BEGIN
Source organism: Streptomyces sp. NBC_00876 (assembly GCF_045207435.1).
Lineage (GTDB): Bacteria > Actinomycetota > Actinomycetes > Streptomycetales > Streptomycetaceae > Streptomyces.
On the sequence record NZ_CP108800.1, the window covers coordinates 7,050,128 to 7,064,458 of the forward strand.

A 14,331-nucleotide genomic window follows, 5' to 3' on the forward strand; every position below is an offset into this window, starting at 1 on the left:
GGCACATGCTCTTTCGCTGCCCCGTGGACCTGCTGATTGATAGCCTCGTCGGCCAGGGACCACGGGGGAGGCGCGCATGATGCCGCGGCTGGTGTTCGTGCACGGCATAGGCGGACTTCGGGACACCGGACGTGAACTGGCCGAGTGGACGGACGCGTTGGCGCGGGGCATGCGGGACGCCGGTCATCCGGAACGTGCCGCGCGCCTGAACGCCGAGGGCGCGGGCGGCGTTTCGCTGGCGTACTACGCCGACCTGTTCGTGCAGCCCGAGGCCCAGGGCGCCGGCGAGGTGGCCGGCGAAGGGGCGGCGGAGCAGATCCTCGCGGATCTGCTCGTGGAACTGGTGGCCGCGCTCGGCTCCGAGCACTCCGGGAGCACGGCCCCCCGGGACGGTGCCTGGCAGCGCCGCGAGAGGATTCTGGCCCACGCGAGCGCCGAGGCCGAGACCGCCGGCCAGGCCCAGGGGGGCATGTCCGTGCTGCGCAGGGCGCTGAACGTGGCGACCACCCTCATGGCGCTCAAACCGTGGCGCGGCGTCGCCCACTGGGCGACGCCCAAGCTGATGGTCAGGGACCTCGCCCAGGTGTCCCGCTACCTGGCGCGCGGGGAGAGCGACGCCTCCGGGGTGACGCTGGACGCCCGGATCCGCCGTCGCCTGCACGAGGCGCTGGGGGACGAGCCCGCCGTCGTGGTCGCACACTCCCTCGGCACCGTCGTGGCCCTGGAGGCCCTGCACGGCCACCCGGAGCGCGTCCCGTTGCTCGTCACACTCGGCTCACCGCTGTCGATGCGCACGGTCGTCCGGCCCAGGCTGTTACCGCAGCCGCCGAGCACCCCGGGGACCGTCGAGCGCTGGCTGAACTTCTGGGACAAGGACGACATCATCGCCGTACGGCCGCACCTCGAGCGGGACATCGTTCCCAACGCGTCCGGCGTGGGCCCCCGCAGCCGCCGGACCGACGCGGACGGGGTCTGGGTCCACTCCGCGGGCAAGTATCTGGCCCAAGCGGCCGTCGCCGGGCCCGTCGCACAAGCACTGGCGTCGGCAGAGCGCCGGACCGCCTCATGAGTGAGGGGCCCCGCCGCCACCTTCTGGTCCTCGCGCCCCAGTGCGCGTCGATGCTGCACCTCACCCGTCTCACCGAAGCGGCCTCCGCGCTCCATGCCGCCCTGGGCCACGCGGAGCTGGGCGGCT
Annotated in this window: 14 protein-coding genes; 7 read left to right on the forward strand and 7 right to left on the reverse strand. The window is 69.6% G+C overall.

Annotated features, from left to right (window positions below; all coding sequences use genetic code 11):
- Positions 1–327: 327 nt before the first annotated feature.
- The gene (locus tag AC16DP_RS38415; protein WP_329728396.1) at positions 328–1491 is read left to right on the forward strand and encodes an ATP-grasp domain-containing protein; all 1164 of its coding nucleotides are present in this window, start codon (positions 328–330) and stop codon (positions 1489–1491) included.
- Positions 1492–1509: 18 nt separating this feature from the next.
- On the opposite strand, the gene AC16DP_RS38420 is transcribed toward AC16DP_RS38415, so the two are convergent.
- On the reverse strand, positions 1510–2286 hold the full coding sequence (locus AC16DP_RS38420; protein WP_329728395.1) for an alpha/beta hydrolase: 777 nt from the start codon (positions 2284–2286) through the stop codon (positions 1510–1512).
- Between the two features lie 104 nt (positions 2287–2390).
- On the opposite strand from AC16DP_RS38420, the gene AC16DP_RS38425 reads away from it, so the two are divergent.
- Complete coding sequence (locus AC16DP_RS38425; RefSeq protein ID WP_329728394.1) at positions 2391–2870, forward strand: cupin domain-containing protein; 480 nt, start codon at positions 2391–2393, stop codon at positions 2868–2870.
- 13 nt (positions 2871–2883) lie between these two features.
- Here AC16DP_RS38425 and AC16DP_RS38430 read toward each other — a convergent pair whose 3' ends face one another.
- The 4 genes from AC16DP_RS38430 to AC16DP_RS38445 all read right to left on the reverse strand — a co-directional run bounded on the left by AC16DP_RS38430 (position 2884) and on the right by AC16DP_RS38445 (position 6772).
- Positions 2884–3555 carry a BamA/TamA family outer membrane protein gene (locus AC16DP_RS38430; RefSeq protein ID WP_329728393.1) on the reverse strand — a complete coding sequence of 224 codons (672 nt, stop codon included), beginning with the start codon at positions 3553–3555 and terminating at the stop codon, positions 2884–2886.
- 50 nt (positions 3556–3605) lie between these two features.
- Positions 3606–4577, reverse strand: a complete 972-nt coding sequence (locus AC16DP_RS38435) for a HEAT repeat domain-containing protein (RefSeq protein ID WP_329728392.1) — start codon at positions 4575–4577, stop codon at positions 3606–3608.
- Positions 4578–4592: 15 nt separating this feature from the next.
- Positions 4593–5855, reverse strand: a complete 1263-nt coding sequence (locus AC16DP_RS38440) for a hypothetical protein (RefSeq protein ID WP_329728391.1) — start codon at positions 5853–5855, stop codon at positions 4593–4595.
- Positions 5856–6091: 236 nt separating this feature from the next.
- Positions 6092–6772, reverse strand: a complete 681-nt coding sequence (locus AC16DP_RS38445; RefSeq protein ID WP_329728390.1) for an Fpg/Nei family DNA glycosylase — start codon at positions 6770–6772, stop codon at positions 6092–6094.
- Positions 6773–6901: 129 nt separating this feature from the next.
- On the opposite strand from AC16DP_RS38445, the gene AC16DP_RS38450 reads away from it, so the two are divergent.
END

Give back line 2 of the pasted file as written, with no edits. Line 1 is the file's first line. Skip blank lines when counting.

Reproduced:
Lineage (GTDB): Bacteria > Actinomycetota > Actinomycetes > Streptomycetales > Streptomycetaceae > Streptomyces.